Orthogonal instrumental variables
What is it?
Orthogonal instrumental variables is a suite of methods to estimate heterogeneous treatment effects with arbitrary machine learning methods in the presence of unobserved confounders with the aid of a valid instrument. We develop a statistical learning approach to the estimation of heterogeneous effects, reducing the problem to the minimization of an appropriate loss function that depends on a set of auxiliary models (each corresponding to a separate prediction task). The reduction enables the use of all recent Machine Learning models (e.g. random forest, boosting, neural nets). We show that the estimated effect model is robust to estimation errors in the auxiliary models, by showing that the loss satisfies a Neyman orthogonality criterion. Our approach can be used to estimate projections of the true effect model on simpler hypothesis spaces. When these spaces are parametric, then the parameter estimates are asymptotically normal, which enables construction of confidence intervals. For a more detailed overview of these methods, see e.g. [Syrgkanis2019].
What are the relevant estimator classes?
This section describes the methodology implemented in the classes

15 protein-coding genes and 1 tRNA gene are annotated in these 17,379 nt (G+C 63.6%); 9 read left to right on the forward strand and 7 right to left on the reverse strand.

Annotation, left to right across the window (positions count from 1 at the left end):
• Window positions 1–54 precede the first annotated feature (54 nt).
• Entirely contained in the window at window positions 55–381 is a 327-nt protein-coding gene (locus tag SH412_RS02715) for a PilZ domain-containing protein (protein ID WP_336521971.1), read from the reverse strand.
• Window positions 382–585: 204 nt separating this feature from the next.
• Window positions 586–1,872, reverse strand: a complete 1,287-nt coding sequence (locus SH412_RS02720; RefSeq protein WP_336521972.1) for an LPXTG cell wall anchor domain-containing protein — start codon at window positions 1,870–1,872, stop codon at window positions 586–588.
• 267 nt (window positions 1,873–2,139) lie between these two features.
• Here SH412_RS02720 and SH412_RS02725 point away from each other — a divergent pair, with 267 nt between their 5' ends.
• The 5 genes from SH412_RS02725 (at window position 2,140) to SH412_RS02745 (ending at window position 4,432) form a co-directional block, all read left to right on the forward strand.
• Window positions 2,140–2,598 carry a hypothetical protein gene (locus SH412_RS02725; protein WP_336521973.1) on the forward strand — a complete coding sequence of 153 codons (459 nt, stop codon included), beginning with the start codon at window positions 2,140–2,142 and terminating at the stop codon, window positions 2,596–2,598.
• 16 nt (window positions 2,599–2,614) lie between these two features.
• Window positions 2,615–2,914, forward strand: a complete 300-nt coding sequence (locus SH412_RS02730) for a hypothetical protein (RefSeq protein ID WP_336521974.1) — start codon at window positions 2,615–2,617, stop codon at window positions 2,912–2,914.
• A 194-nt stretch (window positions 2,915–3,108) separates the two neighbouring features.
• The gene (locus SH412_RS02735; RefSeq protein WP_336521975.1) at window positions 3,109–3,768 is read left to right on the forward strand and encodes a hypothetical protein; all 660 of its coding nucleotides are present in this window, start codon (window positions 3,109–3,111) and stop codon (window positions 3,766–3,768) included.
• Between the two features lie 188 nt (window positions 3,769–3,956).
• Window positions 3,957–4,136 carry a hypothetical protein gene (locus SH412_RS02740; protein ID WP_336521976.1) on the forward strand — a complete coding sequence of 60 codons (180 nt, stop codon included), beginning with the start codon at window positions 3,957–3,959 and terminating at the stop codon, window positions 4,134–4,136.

Click on each of these links for detailed module documentation and input parameters of each class.
When should you use it?
Suppose you have observational (or experimental from an A/B test) historical data, where some treatment(s)/intervention(s)/action(s) \(T\) were chosen and some outcome(s) \(Y\) were observed. However, not all of the variables \(W\) that could have potentially gone into the choice of \(T\), and simultaneously could have had a direct effect on the outcome \(Y\) (aka controls or confounders) are recorded in the dataset. At the same time if you could observe a variable \(Z\) which will have a direct effect on treatment and an indirect effect on outcome which only goes through the treatment, we could use classes mentioned above to learn the heterogeneous treatment effect on high dimensional dataset. In other words, we learn the effect of the treatment on the outcome as a function of a set of observable characteristics \(X\).
In particular, these methods are especially useful in A/B tests with an intent-to-treat structure, where the experimenter randomizes over which user will receive a recommendation to take an action, and we are interested in the effect of the downstream action.
For instance call:
from econml.iv.dr import LinearIntentToTreatDRIV est = LinearIntentToTreatDRIV() est.fit(y, T, Z=Z, X=X, W=X) est.effect(X)
Class Hierarchy Structure
In this library we implement variants of several of the approaches mentioned in the last section. The hierarchy structure of the implemented CATE estimators is as follows.
For more extensive examples check out the following notebooks: OrthoIV and DRIV Examples Jupyter Notebook.